I recently came across an interesting situation in merge replication and thought I should write about it:
> There is a high volume replication setup with thousands of subscriber and a very volatile(lot of transactions per second) publisher database
> Started observing huge blocking when multiple merge agents starts synchronizing
> Even if merge agents are stopped, the time taken for a single merge agent is huge
> There are millions of rows in merge metadata tables (msmerge_genhistory, msmerge_contents and msmerge_tombstone) and they are not getting cleaned up
> Running update stats every hour does not help
> The huge backlog in the merge metadata tables was causing the merge queries to take long times. These long times were resulting in blocking when multiple merge agents were sync’ing.
> This is because the msmerge_genhistory metadata table is referred everywhere during merge sync. Any query that joins this table (and there are a lot of them) had to get blocked since some other queries had taken locks on the same tables rows.
> The root cause of this problem was the millions of rows those metadata tables were not just getting cleaned up.
What I found out:
> Once I found that the root cause of the issue is the backlog in the metadata tables, ran sp_mergemetadataretentioncleanup manually to force a cleanup and it returned immediately with 0 rows cleaned.
> Ran it repeatedly and that did not help.
> So, its obvious that the merge agents (Note: merge agents run retention based metadata cleanup as the first step during regular sync) were also not cleaning anything from those tables.
> Further looking into the code of this proc (by running sp_helptext sp_mergemetadataretentioncleanup) found that it checks if any other agent is running sp_mergemetadataretentioncleanup (of it this SP is being manually on the server). If yes, it just skips execusting any code and returns.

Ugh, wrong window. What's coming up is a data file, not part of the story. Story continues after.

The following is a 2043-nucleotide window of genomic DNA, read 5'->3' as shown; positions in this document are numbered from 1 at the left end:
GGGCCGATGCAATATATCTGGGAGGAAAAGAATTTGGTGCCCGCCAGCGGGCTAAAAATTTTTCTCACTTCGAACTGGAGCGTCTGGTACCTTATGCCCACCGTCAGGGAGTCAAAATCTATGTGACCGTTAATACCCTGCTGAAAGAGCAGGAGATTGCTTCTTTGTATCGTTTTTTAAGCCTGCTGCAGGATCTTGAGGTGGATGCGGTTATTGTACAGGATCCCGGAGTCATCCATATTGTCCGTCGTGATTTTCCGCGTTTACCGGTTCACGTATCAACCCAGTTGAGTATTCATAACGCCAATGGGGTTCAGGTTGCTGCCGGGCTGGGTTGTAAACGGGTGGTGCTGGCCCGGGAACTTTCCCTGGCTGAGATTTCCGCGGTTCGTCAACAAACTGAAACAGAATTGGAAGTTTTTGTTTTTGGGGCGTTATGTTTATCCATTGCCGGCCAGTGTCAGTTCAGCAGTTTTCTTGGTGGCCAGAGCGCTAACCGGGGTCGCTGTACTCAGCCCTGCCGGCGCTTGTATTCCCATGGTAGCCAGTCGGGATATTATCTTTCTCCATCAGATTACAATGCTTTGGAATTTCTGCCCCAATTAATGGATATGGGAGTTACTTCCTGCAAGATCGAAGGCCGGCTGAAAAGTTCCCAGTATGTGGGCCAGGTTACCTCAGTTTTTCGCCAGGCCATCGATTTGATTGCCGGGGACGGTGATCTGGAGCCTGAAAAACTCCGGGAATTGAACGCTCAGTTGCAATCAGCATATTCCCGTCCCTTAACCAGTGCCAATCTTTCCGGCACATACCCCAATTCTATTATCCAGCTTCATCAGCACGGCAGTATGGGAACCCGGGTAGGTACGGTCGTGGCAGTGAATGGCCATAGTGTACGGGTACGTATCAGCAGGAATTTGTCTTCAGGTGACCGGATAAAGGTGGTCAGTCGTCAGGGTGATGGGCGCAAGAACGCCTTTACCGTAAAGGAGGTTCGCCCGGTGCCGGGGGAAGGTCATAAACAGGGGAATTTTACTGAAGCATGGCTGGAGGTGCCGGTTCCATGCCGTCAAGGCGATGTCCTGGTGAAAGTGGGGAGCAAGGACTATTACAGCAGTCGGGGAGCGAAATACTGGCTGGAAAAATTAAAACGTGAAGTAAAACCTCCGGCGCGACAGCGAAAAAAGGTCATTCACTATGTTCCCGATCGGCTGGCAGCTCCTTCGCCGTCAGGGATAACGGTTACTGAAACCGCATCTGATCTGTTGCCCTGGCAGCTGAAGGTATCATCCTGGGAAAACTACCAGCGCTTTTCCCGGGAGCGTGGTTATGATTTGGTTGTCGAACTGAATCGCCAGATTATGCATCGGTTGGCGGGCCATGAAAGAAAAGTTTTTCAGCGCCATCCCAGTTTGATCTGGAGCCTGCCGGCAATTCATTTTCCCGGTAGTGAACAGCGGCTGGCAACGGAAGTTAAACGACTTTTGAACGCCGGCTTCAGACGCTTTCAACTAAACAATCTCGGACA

— if somebody else is already cleaning up in this database, we simply return
set @applockname= ‘MS_sp_mergemetadataretentioncleanup’ + convert(nvarchar(11), db_id())
exec @retcode= sp_getapplock @Resource= @applockname, @LockMode= ‘Exclusive’, @LockOwner= ‘Session’, @LockTimeout= 0, @DbPrincipal = @DbPrincipal
if @@error <> 0 or @retcode < 0 return (0)
> From DBCC OPENTRAN, found that there was one merge agent which was running sp_mergemetadataretentioncleanup and taking long time but the user might have hit cancel and it was hung while rolling back.
> This was causing other executions of sp_mergemetadataretentioncleanup to not work and also causing the metadata to keep getting stale causing further performance (and blocking issues)
> Killed that spid, and stopped all the merge syncs and ran sp_mergemetadataretentioncleanup manually.
> This took long time as it always cleans the rows from metadata tables in a batch of 5000 rows. Also it checks expired subscriptions (using sp_MSmark_expired_subscriptions) and this can take some time when you have thousands of subscribers.
> The complete execution took long time but it cleaned millions of rows from metadata tables. There were only a few hundred rows left in the metadata tables after this.
> After this, the merge queries ran instantly and there was a almost no blocking.
If you come across a situation where you find sp_mergemetadataretentioncleanup is not cleaning up rows from metadata tables, it will be worth to: stop all merge agents, confirm that no spids that might be executing any merge metadata commands are lying around.
After this, run sp_mergemetadataretentioncleanup manually and wait till it finishes completely. Once it finishes completely, check the table count. After this, start the merge agents again.